In the late 1800s, Robert Carr formed the South Charleston Improvement Company, which purchased the majority of the land that is now South Hills. From that land, Paul B. Grosscup bought all of what is now the Grosscup Road Historic District. In 1891, the first South Side Bridge was completed and the South Hills area overlooking the city became prime real estate. As city businesses expanded into the residential spaces downtown, business and political figures moved house into South Hills.
The Grosscup Road Historic District boasts many of the first homes built in the South Hills area of Charleston in the late nineteenth and early twentieth century. Rimming the hill between Bridge Road and Louden Heights, the houses on the river side of Grosscup Road command a magnificent view of downtown, the East End, the Capitol, and the Kanawha River.
Grosscup Road, originally called Grandview, together with Roller Road, the section of Bridge Road adjacent to Grosscup Road, and Roscommon Road comprise the Grosscup Road Historic District. Home to the city’s most influential industrial, commercial and political families, most of the residential tracts were laid out and sold by Grosscup-Meyers Realty. The primary architect was H. Rus Warne, who designed ten of the twenty-two homes still existing in the district when it was nominated for a National Historic District in 1983.
Of the twenty-two houses, nine have ‘pivotal status,’ ten are ‘supporting status,’ and two are ‘intrusive status.’ These designations are based on the architectural and historical significance of each house. The pivotal dwellings are:
The Kelly/Wehrle House, 15 Grosscup Road, is in the Colonial Revival style and was inspired by a house on the Hudson River admired by W. C. Kelley, the original owner. Kelley was a leading industrialist, establishing the international company Kelley Axe and Tool Company in 1907.
The Warne-DePaula-Ross House, at 8 Grosscup Road, was designed and built in 1910 by H. Rus Warne for his own family. Dubbed initially ‘Bon Aire,’ the house was nicknamed ‘the Sugarbowl’ by the neighborhood because of the large rounded porticos on the east and west sides of the house.
At 6 Grosscup Road, the Hall-Thayer House was built in 1932. The English Tudor house is marked by steep gables, and coursed rubble stone topped with timber trimmed stucco. The house was constructed during hard financial times in West Virginia, and while Harvey Hall paid his construction workers low wages, he housed and fed them in a temporary bunkhouse on the property.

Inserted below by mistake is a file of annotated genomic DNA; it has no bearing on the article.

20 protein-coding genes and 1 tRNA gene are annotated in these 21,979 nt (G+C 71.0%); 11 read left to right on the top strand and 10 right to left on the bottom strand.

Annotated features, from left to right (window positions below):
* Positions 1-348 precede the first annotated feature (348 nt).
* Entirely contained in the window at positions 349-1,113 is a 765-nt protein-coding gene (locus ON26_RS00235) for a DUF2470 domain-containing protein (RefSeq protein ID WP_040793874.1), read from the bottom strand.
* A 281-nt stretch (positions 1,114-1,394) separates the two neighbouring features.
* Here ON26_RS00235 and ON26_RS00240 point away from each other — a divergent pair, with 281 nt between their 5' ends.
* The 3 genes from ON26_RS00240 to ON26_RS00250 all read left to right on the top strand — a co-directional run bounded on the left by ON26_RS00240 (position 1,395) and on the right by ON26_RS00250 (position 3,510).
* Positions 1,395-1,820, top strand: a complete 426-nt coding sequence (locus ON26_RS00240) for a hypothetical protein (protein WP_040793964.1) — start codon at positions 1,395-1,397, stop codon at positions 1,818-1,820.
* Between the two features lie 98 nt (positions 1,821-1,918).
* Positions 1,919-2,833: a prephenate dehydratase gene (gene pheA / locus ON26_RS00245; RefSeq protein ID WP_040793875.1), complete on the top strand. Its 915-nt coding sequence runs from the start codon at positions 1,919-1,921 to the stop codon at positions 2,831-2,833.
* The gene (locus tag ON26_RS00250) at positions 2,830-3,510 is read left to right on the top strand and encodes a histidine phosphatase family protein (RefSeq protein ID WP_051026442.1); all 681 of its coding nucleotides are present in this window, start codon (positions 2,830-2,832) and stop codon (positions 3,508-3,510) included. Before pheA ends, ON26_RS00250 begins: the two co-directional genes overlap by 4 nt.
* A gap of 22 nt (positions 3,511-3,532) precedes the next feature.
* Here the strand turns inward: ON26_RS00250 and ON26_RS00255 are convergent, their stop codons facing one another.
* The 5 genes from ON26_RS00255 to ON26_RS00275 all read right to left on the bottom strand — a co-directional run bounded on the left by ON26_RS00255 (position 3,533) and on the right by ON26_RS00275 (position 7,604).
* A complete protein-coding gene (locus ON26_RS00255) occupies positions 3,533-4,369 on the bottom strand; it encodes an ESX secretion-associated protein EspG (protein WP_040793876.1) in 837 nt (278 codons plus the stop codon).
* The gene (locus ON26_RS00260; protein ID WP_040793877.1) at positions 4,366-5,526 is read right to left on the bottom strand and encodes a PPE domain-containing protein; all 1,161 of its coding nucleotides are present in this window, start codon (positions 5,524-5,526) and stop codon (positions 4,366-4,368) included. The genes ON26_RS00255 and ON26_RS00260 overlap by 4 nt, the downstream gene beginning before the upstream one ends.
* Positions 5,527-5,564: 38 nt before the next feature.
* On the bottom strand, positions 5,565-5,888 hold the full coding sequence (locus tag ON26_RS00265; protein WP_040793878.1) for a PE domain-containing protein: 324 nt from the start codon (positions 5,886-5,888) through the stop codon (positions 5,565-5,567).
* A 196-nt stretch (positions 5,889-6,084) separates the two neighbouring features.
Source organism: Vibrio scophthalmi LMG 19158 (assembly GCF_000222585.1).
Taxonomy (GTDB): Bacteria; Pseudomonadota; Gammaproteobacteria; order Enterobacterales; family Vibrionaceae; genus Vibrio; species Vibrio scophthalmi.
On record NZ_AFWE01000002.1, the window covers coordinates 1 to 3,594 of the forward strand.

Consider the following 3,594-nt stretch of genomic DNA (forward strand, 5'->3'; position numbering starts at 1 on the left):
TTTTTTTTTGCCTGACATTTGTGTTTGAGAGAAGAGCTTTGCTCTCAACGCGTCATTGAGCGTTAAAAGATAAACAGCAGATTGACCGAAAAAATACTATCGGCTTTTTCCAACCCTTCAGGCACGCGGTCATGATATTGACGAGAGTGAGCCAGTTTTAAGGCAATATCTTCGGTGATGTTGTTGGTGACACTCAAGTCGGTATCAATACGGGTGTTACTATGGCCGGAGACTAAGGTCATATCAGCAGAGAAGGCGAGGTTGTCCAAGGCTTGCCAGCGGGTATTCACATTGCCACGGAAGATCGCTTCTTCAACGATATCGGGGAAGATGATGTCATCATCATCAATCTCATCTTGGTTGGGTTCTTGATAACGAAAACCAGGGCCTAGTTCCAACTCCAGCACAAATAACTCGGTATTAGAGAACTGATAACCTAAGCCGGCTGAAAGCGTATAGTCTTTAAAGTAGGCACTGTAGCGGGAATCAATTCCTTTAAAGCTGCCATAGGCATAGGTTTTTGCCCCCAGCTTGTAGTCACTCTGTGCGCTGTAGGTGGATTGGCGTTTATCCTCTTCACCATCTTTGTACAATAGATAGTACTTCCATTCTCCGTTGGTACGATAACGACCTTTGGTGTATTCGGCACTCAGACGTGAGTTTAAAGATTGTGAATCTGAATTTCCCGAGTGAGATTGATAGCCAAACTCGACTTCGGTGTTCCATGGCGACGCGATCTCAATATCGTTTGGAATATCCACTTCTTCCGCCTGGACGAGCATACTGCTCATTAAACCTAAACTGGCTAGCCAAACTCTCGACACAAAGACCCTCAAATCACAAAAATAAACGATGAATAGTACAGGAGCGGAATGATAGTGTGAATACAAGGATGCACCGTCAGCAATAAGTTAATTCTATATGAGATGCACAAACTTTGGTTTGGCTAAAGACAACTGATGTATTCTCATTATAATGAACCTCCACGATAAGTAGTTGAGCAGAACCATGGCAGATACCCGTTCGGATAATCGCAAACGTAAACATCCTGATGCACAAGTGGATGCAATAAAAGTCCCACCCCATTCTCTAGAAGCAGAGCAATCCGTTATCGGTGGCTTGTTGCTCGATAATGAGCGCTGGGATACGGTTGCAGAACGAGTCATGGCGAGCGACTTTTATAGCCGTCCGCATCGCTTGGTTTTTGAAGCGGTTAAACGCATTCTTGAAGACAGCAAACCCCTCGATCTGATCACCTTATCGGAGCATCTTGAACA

The Scott/Southworth House, at Grosscup and Bridge Road, is a large Late Victorian cottage and one of the earliest built in the district and was constructed in 1902. A wrap around porch extends over two sides of the home.
The McCorkle House, also at Grosscup and Bridge Road was built in 1895. It is a late Victorian frame house with a stunning view of Charleston. The first-floor fireplaces boasted ornate Italian marble mantles.
At 804 Bridge Road, the Stolle/Surber House was constructed in 1893. The first resident was Gustave Stolle, a German immigrant who owned Stolle and Son Jewelry Store.
The Grosscup/Bailey House, at 7 Grosscup Road was constructed in 1918. Fred Paul Grosscup was one of the city’s leading industrialists and land developers. The Colonial Revival house was a two-and one-half story, wood shingle house. The driveway was finished in red brick to compliment the home’s red tile gable roof.
The Grosscup/Tierney House, at 6 Roller Road, was designed and built in 1925 by H, Rus Warne. Both bungalow and Colonial features blend to form one of the districts more impressive homes. The original owner, Paul B. Grosscup, was the son of Fred Paul Grosscup, the owner of the Grosscup-Meyers Realty Company who developed the historic district.
The Spilman/Thomasson/Morgan House, at 108 Roscommon Road, was built in 1922 by architect Robert E. Lee Taylor. A Dutch Colonial Revival, the first story is stucco with the upper part of the house wood shingled.
The Grosscup Road Historic District was deemed significant because of its concentration of homes from Charleston’s early suburbanization. Warne, the district’s primary house designer, was a prominent architect in the city, designing not only homes, but buildings such as City Hall, the Masonic Temple, and Charleston High School.
A drive through the streets today reveals a look at a nearly unspoiled, early 20th century neighborhood.
Next month, Looking Back visits Laidley Field in Charleston’s East End.
Email your responses about the Grosscup Road Historic District, or requests for locations you’d like Looking Back to visit to firstname.lastname@example.org.
Squires’ new book Look Back at Charleston is a compilation of 24 essays and color photos from her column and is available on Amazon. Visit www.mlynne.com.
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